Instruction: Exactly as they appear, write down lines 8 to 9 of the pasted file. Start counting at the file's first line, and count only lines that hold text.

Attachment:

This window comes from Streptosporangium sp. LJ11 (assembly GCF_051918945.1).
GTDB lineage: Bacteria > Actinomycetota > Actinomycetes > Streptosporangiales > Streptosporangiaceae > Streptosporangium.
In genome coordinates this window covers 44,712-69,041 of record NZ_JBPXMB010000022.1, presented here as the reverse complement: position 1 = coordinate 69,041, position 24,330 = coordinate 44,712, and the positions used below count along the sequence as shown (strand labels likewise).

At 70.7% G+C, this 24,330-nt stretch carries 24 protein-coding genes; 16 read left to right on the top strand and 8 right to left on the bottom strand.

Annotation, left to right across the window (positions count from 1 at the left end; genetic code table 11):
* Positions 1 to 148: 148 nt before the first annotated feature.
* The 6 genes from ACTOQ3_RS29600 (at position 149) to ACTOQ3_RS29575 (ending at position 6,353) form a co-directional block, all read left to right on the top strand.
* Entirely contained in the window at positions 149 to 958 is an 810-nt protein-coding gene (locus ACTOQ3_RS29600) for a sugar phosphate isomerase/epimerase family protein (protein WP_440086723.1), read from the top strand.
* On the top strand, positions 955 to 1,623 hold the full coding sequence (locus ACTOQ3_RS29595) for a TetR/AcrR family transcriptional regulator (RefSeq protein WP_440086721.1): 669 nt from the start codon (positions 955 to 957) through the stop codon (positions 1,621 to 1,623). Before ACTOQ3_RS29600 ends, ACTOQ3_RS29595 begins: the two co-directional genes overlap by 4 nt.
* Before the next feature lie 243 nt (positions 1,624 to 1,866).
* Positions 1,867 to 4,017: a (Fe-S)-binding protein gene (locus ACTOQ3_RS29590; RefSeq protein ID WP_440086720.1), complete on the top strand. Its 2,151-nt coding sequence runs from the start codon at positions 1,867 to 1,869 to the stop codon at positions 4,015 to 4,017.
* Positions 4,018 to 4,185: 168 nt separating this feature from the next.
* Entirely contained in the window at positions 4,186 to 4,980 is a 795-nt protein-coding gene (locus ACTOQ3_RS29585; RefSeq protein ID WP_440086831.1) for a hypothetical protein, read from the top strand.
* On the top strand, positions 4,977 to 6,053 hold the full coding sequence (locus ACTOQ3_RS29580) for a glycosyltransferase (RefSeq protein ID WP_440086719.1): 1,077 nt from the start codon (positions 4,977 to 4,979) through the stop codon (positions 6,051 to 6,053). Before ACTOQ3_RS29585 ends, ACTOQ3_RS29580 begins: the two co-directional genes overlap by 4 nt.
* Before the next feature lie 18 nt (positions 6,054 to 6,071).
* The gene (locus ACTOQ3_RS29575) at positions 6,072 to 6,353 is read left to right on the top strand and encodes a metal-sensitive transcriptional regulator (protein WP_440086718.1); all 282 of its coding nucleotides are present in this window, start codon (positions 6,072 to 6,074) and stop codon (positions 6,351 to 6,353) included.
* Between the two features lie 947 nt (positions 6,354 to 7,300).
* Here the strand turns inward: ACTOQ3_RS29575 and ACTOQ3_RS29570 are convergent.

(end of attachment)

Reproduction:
* Entirely contained in the window at positions 149 to 958 is an 810-nt protein-coding gene (locus ACTOQ3_RS29600) for a sugar phosphate isomerase/epimerase family protein (protein WP_440086723.1), read from the top strand.
* On the top strand, positions 955 to 1,623 hold the full coding sequence (locus ACTOQ3_RS29595) for a TetR/AcrR family transcriptional regulator (RefSeq protein WP_440086721.1): 669 nt from the start codon (positions 955 to 957) through the stop codon (positions 1,621 to 1,623). Before ACTOQ3_RS29600 ends, ACTOQ3_RS29595 begins: the two co-directional genes overlap by 4 nt.